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Mini-Poll on Flags

Our most recent NAVA newsletter included a link to an interesting poll. The Mayor of St. Louis, Francis Slay, maintains a website and blog, interacting with the public on issues of interest to the city. Last month, Mayor Slay ran a mini-poll about flags, asking fourteen questions concerning the American flag, the Missouri flag, and the city of St. Louis flag.

I have included a few of the on-going results here, but I encourage you to follow the link for the rest of the information. It is an eye-opener.


These numbers are somewhat disappointing for a flag company, but it reflects the reality of the American public. Almost half of the respondents never fly the U.S. flag. The good news is fifty-three percent do fly the flag, at least occasionally.

Obviously, this is a number I would like to see increased, but without what caused it the last time.

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Friday’s Flag Challenge

I’ve been thinking about something fun to do on Fridays to get the creative juices flowing. I’ve come up with an idea that might fit the bill.

I decided to hold a small contest involving flags by using the collage feature in Picasa. I created a pile of flag pictures and your challenge is to identify all the flags.

Since this is the first one, I wanted it hard, but doable. This first picture contains 16 flags, and your job is to identify them by state (I’ll give you the American flag on this one). I have included the full size image for this game, so click on the thumbnail and start making your list.

I’ll post the answers on Monday, giving you plenty of time to explore. You can look at pictures of the flags on the Product Page  for help.

So until Monday … GO!


Here is your first challenge. 16 flags! Have fun!


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Vexillology? Just What is That?

Just what is vexillology, anyway? It is the study of flags—all kinds of flags—from all over the world. One can even become known as a vexillologist, but not by attending any college or university for a degree.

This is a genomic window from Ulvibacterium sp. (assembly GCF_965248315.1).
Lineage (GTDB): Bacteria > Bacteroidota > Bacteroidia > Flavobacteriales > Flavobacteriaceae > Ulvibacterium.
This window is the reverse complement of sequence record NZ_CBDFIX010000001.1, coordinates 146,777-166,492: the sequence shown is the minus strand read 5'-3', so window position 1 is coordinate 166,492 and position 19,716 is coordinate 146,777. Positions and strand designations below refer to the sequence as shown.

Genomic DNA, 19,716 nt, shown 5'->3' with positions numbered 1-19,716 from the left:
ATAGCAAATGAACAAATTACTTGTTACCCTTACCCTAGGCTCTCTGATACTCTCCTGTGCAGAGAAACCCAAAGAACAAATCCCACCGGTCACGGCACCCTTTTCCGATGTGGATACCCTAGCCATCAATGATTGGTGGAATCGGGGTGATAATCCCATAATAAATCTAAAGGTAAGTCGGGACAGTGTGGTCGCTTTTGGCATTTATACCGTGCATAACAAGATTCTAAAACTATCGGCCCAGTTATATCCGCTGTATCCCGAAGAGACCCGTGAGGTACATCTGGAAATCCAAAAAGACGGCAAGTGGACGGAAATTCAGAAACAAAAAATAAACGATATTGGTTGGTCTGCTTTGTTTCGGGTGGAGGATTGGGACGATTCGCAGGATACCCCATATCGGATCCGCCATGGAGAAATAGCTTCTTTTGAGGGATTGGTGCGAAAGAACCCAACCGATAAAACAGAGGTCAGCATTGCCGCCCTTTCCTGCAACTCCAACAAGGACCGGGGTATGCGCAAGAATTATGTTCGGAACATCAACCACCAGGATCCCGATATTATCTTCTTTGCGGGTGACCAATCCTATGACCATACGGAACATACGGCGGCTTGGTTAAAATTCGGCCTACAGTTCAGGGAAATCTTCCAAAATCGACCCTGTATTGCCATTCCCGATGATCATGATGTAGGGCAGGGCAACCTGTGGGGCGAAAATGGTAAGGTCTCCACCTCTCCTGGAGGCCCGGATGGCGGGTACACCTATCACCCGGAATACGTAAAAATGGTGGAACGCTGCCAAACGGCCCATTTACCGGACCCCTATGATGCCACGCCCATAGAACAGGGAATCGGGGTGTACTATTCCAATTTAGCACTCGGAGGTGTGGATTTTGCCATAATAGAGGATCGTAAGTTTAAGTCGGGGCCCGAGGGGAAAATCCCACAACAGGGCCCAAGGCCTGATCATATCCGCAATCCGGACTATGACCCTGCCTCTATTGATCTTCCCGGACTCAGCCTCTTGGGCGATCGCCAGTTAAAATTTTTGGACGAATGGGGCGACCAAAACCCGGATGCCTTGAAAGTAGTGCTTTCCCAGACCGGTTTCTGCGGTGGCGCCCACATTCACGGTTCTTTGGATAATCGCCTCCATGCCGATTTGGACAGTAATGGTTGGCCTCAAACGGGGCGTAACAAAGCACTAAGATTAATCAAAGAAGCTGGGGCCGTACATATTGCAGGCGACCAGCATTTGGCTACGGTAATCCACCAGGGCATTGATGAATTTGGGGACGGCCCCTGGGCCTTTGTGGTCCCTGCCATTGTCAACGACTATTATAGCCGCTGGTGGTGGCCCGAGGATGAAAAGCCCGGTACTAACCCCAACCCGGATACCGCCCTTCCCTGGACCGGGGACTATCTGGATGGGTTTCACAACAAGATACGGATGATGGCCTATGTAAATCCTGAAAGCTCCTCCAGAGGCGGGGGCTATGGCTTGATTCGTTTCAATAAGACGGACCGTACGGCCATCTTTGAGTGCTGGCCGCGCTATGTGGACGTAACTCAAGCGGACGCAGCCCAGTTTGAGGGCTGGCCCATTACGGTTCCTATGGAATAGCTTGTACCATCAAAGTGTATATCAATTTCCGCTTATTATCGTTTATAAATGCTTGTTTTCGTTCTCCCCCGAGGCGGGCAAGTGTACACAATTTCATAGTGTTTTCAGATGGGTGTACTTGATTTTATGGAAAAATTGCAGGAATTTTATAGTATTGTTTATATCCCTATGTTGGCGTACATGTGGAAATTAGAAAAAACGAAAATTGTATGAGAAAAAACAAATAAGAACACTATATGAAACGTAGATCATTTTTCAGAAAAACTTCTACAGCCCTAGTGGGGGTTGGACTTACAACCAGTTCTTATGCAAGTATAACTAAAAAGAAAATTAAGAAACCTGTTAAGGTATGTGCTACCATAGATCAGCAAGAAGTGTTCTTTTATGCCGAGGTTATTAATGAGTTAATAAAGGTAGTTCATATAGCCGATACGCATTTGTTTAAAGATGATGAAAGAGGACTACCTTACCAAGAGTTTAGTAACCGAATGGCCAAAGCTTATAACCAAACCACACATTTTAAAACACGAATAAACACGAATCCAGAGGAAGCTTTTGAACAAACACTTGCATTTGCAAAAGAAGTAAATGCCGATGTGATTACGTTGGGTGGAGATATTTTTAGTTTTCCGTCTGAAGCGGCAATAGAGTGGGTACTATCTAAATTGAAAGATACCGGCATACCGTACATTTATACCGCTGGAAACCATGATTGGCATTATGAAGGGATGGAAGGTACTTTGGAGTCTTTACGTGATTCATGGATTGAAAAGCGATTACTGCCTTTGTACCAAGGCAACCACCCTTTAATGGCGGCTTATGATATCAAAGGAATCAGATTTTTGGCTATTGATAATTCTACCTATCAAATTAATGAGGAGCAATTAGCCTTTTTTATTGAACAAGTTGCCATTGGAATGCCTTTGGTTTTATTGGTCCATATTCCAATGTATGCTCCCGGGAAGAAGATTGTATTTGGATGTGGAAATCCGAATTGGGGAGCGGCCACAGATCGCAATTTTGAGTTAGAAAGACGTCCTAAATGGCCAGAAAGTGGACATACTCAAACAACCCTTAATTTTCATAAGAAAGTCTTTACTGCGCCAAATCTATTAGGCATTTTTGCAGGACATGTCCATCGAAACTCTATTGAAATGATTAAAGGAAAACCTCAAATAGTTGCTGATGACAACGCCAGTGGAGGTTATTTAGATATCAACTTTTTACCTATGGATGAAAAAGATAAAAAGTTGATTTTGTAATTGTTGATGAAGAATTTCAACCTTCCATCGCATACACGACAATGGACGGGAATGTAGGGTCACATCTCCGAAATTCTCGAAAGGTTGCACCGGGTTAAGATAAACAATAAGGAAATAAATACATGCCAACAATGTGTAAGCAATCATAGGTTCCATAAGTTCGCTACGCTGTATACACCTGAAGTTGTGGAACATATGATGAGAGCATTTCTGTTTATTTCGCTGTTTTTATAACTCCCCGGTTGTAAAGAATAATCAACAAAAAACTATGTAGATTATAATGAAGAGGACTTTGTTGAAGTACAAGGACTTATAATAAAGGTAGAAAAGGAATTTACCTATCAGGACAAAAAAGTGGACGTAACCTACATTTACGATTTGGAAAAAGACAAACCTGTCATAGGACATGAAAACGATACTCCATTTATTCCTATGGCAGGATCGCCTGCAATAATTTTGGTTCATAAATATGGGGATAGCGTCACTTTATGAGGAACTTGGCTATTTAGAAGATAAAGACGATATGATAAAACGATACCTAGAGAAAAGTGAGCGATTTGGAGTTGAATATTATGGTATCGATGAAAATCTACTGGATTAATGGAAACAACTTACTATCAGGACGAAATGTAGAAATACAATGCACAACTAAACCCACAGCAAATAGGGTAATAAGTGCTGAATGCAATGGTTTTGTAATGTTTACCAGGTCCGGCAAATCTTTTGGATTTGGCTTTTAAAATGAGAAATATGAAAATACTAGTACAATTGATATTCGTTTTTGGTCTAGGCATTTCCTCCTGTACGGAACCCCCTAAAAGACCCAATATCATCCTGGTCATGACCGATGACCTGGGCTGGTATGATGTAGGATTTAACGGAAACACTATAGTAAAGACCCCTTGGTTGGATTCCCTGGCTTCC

NAVA FlagThere is a group for those interested in flags: NAVA (North American Vexillological Association). Yes, that’s a mouthful of words but well worth the effort to say. NAVA is a volunteer, non-profit organization whose goal is to further the study of all flags.

This is from the front page of their website.

Do flags interest you? Are you curious about their design, history, and symbolism? Do you wonder why these bits of cloth have such a profound effect on people and nations? If your answer is “Yes,” then please join us.

Why do I bring this up? Because vexillologist are passionate about flags, and willing to share their knowledge. So if you want to learn about flags too, NAVA is a great place to start.

Deborah and I consider ourselves vexillologists-in-training—reading, writing, and learning more about the flags around us and presenting the information to you. Daily we explore new vistas and research deeper to bring you news and facts from around the world that promotes the love of flags. Sometimes it is the little known fact in the back story that is more interesting than the obvious. Whatever it is, we are committed to bringing you the finest in what we do.